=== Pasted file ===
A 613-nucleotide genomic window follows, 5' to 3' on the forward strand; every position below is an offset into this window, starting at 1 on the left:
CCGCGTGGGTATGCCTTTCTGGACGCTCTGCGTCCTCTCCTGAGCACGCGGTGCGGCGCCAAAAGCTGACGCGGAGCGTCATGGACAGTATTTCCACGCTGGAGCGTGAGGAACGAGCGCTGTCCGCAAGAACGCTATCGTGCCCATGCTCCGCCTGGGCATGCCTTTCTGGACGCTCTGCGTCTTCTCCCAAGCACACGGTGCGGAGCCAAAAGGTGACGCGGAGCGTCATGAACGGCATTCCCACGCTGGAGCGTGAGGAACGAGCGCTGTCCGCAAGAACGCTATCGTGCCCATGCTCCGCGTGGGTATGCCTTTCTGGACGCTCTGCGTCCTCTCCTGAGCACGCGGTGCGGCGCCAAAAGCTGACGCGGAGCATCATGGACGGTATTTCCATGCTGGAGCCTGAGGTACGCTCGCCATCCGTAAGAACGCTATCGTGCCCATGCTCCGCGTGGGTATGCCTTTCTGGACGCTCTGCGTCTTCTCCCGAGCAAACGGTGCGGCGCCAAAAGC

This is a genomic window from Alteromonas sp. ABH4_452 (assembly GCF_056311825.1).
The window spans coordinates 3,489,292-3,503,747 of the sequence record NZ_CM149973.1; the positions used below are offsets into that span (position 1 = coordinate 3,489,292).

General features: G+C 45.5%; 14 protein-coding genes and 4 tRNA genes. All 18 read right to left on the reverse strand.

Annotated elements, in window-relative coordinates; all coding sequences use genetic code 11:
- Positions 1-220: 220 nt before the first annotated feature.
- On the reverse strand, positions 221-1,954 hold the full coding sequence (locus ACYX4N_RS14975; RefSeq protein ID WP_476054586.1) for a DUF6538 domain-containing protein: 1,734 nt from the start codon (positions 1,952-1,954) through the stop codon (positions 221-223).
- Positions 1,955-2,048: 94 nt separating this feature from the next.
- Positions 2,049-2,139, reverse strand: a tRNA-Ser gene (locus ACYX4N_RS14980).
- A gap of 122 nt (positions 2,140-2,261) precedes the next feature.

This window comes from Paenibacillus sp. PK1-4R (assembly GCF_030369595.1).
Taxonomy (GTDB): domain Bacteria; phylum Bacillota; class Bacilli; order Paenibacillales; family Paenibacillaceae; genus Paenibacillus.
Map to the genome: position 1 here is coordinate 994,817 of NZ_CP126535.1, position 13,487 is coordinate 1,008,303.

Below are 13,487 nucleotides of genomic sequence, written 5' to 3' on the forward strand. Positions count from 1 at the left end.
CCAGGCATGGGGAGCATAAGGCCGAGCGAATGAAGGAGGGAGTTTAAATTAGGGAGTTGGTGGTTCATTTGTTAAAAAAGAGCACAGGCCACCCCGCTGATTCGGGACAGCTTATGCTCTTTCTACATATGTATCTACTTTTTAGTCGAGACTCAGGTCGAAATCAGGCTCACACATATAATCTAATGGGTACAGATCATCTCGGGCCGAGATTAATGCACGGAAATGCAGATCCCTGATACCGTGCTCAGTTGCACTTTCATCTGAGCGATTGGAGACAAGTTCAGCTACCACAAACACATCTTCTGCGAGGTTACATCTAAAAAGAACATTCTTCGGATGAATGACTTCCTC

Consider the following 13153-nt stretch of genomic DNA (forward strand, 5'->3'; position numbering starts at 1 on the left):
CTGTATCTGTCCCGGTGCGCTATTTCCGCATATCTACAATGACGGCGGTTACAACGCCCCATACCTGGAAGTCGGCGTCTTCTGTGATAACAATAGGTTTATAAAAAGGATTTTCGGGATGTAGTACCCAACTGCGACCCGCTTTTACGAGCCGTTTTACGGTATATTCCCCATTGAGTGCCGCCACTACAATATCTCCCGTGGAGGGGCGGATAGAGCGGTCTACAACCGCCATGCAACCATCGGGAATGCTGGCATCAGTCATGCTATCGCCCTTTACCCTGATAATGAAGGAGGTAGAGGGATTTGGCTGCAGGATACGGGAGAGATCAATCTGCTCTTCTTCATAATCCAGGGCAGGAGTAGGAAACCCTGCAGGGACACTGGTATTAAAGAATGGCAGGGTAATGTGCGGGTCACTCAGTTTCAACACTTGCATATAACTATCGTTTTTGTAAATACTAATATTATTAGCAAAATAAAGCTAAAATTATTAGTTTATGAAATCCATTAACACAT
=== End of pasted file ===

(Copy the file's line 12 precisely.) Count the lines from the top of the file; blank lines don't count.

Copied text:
This window comes from Paenibacillus sp. PK1-4R (assembly GCF_030369595.1).